Multiple investors file to end Allianz lawsuits over funds collapse

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FRANKFURT, Feb 28 (Reuters) - A number of big investors on Monday filed to end their lawsuits against Allianz (ALVG.DE) after a settlement was reached over their losses in a multibillion-dollar trading debacle at the German asset manager's funds arm.

The move marks an important milestone in the downfall of the $15 billion Structured Alpha funds, a saga that has dogged the German insurer and asset manager for two years.

But it isn't over yet. Allianz is still bracing for the outcome of U.S. regulatory investigations by the Department of Justice and the Securities and Exchange Commission.

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Allianz said earlier this month that it had settled with a number of investors, but didn't provide details about who. At the time, it said that it set aside 3.7 billion euros ($4.15 billion) to deal with the lawsuits and investigations.

The sum pushed Allianz into a fourth-quarter loss and resulted in a cut in pay for its chief executive and other board members. read more

Monday's filings in a New York court were from pension funds for various Blue Cross and Blue Shield entities and Raytheon Technologies Corp (RTX.N).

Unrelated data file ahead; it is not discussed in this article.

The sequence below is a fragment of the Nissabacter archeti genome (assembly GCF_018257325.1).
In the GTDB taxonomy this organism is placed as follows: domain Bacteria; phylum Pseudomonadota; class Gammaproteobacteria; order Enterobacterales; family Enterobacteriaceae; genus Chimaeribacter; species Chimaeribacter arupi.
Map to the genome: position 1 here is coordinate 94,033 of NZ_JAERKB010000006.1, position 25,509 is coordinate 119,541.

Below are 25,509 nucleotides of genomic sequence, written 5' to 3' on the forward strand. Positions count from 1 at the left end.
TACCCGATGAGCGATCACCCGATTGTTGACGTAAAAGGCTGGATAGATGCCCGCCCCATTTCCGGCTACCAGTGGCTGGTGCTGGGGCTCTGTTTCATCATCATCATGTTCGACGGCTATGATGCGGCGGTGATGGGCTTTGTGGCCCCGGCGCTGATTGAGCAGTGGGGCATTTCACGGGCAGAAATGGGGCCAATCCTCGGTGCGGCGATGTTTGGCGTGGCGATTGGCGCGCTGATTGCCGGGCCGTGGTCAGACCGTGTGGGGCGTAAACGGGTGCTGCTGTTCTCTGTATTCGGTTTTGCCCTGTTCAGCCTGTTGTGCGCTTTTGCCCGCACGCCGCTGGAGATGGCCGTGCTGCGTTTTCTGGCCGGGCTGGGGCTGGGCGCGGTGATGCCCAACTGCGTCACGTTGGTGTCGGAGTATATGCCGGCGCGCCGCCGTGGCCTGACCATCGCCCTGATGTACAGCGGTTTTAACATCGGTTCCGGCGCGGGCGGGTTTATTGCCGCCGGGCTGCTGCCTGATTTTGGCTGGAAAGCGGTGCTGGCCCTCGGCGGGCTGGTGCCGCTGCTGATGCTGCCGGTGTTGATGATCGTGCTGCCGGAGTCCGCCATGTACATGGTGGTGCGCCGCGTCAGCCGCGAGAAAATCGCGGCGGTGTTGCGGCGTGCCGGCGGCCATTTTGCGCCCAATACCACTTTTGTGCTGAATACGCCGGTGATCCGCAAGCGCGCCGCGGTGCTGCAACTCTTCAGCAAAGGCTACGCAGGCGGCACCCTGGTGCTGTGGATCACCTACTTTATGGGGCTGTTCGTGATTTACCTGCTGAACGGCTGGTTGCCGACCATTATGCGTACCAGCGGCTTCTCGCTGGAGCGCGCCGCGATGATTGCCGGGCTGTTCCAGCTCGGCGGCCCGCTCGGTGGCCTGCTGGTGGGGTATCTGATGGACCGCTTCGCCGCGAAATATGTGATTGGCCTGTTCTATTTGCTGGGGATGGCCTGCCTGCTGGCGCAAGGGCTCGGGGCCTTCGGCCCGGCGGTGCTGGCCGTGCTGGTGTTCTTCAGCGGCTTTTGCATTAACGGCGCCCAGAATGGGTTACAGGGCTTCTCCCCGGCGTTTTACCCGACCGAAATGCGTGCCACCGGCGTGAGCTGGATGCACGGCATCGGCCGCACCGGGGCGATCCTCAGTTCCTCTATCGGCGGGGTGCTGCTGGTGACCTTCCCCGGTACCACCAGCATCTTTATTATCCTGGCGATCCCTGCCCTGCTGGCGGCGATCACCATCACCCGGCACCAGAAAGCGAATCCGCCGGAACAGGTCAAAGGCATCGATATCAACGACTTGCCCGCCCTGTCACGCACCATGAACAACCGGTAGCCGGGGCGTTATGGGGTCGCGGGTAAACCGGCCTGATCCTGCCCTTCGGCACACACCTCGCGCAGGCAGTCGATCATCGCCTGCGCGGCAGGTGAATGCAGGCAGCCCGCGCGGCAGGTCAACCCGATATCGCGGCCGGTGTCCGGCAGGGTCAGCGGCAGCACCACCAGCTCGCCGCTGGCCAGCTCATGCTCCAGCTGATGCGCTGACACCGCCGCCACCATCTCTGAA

The filings and Sean Gallagher, a lawyer for some of the plaintiffs with the firm Bartlit Beck, didn't disclose financial details.

"We are happy to say that we reached a settlement with Allianz, which is good for our clients," he said.

The Allianz funds used complex options strategies to generate returns but when the coronavirus pandemic sent stock markets into a tailspin in February and March 2020, they plummeted in value, in some cases by 80% or more.

Investors in the funds, which were predominantly U.S. public pension funds, then sued Allianz for a total of $6 billion in damages.

In their lawsuits, investors alleged Allianz had strayed from its stated investment strategy of hedging to limit potential losses.

Other pension funds that invested in the funds included those for labourers in Alaska, teachers in Arkansas and subway workers in New York.

Allianz declined to comment.

($1 = 0.8920 euro)

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Reporting by Tom Sims and Jonathan Stempel; Editing by Leslie Adler and Jonathan Oatis

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